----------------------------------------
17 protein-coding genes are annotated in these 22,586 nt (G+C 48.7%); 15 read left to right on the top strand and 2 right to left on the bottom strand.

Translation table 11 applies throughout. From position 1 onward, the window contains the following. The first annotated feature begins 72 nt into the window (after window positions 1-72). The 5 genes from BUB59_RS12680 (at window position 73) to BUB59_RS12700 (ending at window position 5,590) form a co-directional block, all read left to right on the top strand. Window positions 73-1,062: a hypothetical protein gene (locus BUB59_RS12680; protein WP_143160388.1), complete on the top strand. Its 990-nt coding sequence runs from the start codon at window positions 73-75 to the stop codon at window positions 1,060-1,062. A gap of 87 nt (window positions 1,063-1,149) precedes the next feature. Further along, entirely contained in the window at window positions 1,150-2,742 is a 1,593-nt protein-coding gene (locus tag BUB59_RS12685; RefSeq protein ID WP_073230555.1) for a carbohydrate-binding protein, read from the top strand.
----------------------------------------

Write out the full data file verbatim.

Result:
17 protein-coding genes are annotated in these 22,586 nt (G+C 48.7%); 15 read left to right on the top strand and 2 right to left on the bottom strand.

Translation table 11 applies throughout. From position 1 onward, the window contains the following. The first annotated feature begins 72 nt into the window (after window positions 1-72). The 5 genes from BUB59_RS12680 (at window position 73) to BUB59_RS12700 (ending at window position 5,590) form a co-directional block, all read left to right on the top strand. Window positions 73-1,062: a hypothetical protein gene (locus BUB59_RS12680; protein WP_143160388.1), complete on the top strand. Its 990-nt coding sequence runs from the start codon at window positions 73-75 to the stop codon at window positions 1,060-1,062. A gap of 87 nt (window positions 1,063-1,149) precedes the next feature. Further along, entirely contained in the window at window positions 1,150-2,742 is a 1,593-nt protein-coding gene (locus tag BUB59_RS12685; RefSeq protein ID WP_073230555.1) for a carbohydrate-binding protein, read from the top strand.